11

International Journal of Emergency Mental Health and Human Resilience, Vol. 16, No. 60-65, pp. ISSN 1522-4821

Awareness Integration: A New Therapeutic Model

Foojan Zeine, Psy.D., LMFT

Founder & CEO – Personal Growth Institute

ABSTRACT : Awareness Integration (AI) is a new model in the field of psychotherapy which synthesizes numerous concepts from cognitive, behavioral, emotional, and body-mind theories. AI aims to enhance self-awareness, increase self-esteem, release past traumas and psychological blocks, reduce symptoms of anxiety and depression, and promote a clear, realistic, and positive attitude in order to learn and implement new skills for an effective, productive, and functional life. This model allows for release and then integration through flexibly structured questions and expansive interventions that connect core beliefs, emotions, locations in the body where emotions are stored and relevant/original memories. A pilot study indicated a 76% decrease in depression, a 60% decrease in anxiety, a 43% increase in self-esteem, and a 20% increase in self-efficacy after taking part in AI therapy.

Key words : Awareness; integration; depression; anxiety; self-esteem; self-efficacy; responsibility; accountability; result oriented; mental illness; mental health; psychology; counseling; psychology theory; psychology models; psychology interventions;cognitive therapy; emotion therapy; body and mind therapy.

AWARENESS INTEGRATION: A NEW THERAPEUTIC MODEL
Awareness Integration (AI) is a multi-modality psychotherapeutic model that enhances self-awareness, releases past traumas and psychological blocks, and promotes clarity and positive attitudes. The AI model was created by synthesizing information and techniques from previous models such as Cognitive Behavioral Therapy (CBT), Existential Therapy, Person-Centered Therapy, Emotion-Focused Therapy (EFT), and Mind-Body Therapy (MBT), as well as Eye Movement Desensitization and Reprocessing (EMDR) and Hypnosis. The AI model incorporates various aspects of these treatments into one efficient, open-structured model that encompasses all aspects of the human experience in order to maximize its effectiveness and create enduring results.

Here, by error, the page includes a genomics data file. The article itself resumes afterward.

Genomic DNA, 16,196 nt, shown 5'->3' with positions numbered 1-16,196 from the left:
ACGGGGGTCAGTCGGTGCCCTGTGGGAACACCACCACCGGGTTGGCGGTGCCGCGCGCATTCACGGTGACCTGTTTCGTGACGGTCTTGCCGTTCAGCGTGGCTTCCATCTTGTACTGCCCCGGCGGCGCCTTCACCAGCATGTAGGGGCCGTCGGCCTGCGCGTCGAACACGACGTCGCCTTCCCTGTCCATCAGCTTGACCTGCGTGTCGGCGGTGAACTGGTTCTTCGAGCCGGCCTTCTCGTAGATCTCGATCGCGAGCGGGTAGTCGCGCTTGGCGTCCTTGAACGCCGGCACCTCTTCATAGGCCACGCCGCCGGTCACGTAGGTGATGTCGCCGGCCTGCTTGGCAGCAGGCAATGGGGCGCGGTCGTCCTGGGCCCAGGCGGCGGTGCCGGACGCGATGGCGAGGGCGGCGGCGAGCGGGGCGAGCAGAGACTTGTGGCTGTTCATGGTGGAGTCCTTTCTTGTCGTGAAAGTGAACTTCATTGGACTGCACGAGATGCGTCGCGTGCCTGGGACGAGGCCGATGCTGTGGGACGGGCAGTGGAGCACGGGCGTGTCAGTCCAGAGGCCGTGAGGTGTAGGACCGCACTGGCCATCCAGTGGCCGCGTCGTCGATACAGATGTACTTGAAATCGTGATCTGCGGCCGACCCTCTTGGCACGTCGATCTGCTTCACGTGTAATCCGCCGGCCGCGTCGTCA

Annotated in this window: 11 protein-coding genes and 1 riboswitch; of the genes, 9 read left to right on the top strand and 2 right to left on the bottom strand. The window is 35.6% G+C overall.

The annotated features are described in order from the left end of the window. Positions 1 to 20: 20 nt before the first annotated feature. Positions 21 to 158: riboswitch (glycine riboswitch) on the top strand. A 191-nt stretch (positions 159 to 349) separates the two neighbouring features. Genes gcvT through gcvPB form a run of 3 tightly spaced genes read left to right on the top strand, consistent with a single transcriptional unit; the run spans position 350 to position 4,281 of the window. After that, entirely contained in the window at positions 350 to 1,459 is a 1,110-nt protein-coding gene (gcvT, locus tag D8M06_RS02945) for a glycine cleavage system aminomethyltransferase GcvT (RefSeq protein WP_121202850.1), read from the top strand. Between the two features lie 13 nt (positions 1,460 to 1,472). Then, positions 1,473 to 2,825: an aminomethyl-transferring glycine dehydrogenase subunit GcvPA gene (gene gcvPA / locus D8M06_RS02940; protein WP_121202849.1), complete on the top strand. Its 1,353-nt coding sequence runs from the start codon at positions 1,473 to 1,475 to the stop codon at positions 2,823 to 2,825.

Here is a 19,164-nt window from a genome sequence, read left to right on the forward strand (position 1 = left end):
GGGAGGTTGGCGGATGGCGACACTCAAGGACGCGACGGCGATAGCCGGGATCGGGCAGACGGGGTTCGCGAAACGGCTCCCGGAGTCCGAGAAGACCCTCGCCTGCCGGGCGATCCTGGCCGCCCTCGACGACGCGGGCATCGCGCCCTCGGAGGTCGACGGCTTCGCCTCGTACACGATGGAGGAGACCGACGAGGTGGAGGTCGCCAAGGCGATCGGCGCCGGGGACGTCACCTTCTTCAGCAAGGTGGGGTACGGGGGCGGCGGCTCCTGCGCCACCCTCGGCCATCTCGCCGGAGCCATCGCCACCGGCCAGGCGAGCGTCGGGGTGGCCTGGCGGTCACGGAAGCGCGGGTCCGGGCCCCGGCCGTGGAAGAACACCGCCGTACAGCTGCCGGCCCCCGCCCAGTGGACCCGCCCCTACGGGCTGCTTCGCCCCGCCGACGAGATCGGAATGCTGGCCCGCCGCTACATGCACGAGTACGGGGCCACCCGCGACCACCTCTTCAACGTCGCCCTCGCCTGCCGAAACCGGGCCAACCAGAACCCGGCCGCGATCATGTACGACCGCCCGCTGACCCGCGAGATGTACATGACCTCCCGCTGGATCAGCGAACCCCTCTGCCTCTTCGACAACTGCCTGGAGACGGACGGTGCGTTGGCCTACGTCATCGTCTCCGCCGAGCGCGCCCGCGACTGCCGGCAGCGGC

Cognitive Behavioral Therapy understands psychological disorders in terms of mechanisms of learning and information processing (Hazlett-Stevens and Craske, 2002). CBT treats behavior as a function of internal and external conditions. It defines behavior as lawful, meaning it can be better understood once its function is known. The goal of CBT is to achieve change by means of new learning experiences that overpower prior maladaptive learning and information processing (Hazlett-Stevens and Craske, 2002). Schemas, or networks of information that dictate how people think about things and interpret the world, form in childhood and adolescence and can activate later in life. This may result in behavioral patterns in those with mental disorders (Neale and Davidson, 2001). Awareness Integration makes use of this theory of behavioral schemata to explain how people create patterns of maladaptive coping mechanisms out of perceptions; AI operates with the intention of challenging clients’ beliefs and behaviors based on an understanding of how the client has developed schemata.

Awareness Integration also draws from Rational Emotive Behavior Therapy (REBT), a form of Cognitive Behavioral Therapy. One of the goals of REBT is to help clients understand their role in shaping and controlling their emotions and empowering them to lead a happier and more fulfilling life (Ellis, 2001). AI utilizes this essence of the ability to intensify or calm emotions, be in control, understand one’s own rationale to set up a system of behavior to change existing patterns.

*Correspondence regarding this article should be directed to: foojanzeine@gmail.com action plan to achieve one’s goals, developing the skills needed to lead a fulfilling life.

Awareness Integration also draws from hypnotic techniques to encourage one’s ability to intensely focus on a particular thought, emotion, physical sensation, location in the body, and memories (Spiegel and Spiegel, 1978). In AI, this process is utilized to locate original memories that have been a source of negative core beliefs and to process memories toward a reintegration within the system as a whole.